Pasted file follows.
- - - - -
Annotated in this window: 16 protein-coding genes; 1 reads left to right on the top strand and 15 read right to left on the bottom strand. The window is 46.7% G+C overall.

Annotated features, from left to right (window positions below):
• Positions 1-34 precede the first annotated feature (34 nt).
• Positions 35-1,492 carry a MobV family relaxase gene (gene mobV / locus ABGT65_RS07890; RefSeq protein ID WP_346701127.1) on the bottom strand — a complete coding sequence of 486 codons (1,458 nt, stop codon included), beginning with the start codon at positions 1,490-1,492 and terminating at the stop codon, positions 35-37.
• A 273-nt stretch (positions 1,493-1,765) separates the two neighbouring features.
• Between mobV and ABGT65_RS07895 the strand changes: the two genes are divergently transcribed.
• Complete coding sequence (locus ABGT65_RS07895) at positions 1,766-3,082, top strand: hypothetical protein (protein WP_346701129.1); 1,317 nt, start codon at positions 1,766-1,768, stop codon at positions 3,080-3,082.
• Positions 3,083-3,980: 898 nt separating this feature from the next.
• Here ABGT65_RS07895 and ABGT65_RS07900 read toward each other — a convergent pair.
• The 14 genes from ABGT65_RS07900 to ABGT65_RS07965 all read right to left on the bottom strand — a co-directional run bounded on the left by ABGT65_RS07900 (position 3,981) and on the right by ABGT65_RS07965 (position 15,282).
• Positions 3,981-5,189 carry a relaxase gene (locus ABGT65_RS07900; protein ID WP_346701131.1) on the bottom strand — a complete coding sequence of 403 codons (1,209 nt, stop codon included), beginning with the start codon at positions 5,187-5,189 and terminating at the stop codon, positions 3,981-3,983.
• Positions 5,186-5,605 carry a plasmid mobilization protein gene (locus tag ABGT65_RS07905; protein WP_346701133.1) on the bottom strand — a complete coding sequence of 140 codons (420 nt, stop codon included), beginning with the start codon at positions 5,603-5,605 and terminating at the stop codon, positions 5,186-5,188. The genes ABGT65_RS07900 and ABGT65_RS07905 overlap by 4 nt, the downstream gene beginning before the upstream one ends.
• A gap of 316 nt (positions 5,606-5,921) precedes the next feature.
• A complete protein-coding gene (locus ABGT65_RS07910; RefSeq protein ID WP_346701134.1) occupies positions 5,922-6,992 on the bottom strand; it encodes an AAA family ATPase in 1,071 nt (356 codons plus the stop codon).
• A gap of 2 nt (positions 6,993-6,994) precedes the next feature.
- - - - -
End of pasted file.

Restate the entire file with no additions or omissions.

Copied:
Annotated in this window: 16 protein-coding genes; 1 reads left to right on the top strand and 15 read right to left on the bottom strand. The window is 46.7% G+C overall.

Annotated features, from left to right (window positions below):
• Positions 1-34 precede the first annotated feature (34 nt).
• Positions 35-1,492 carry a MobV family relaxase gene (gene mobV / locus ABGT65_RS07890; RefSeq protein ID WP_346701127.1) on the bottom strand — a complete coding sequence of 486 codons (1,458 nt, stop codon included), beginning with the start codon at positions 1,490-1,492 and terminating at the stop codon, positions 35-37.
• A 273-nt stretch (positions 1,493-1,765) separates the two neighbouring features.
• Between mobV and ABGT65_RS07895 the strand changes: the two genes are divergently transcribed.
• Complete coding sequence (locus ABGT65_RS07895) at positions 1,766-3,082, top strand: hypothetical protein (protein WP_346701129.1); 1,317 nt, start codon at positions 1,766-1,768, stop codon at positions 3,080-3,082.
• Positions 3,083-3,980: 898 nt separating this feature from the next.
• Here ABGT65_RS07895 and ABGT65_RS07900 read toward each other — a convergent pair.
• The 14 genes from ABGT65_RS07900 to ABGT65_RS07965 all read right to left on the bottom strand — a co-directional run bounded on the left by ABGT65_RS07900 (position 3,981) and on the right by ABGT65_RS07965 (position 15,282).
• Positions 3,981-5,189 carry a relaxase gene (locus ABGT65_RS07900; protein ID WP_346701131.1) on the bottom strand — a complete coding sequence of 403 codons (1,209 nt, stop codon included), beginning with the start codon at positions 5,187-5,189 and terminating at the stop codon, positions 3,981-3,983.
• Positions 5,186-5,605 carry a plasmid mobilization protein gene (locus tag ABGT65_RS07905; protein WP_346701133.1) on the bottom strand — a complete coding sequence of 140 codons (420 nt, stop codon included), beginning with the start codon at positions 5,603-5,605 and terminating at the stop codon, positions 5,186-5,188. The genes ABGT65_RS07900 and ABGT65_RS07905 overlap by 4 nt, the downstream gene beginning before the upstream one ends.
• A gap of 316 nt (positions 5,606-5,921) precedes the next feature.
• A complete protein-coding gene (locus ABGT65_RS07910; RefSeq protein ID WP_346701134.1) occupies positions 5,922-6,992 on the bottom strand; it encodes an AAA family ATPase in 1,071 nt (356 codons plus the stop codon).
• A gap of 2 nt (positions 6,993-6,994) precedes the next feature.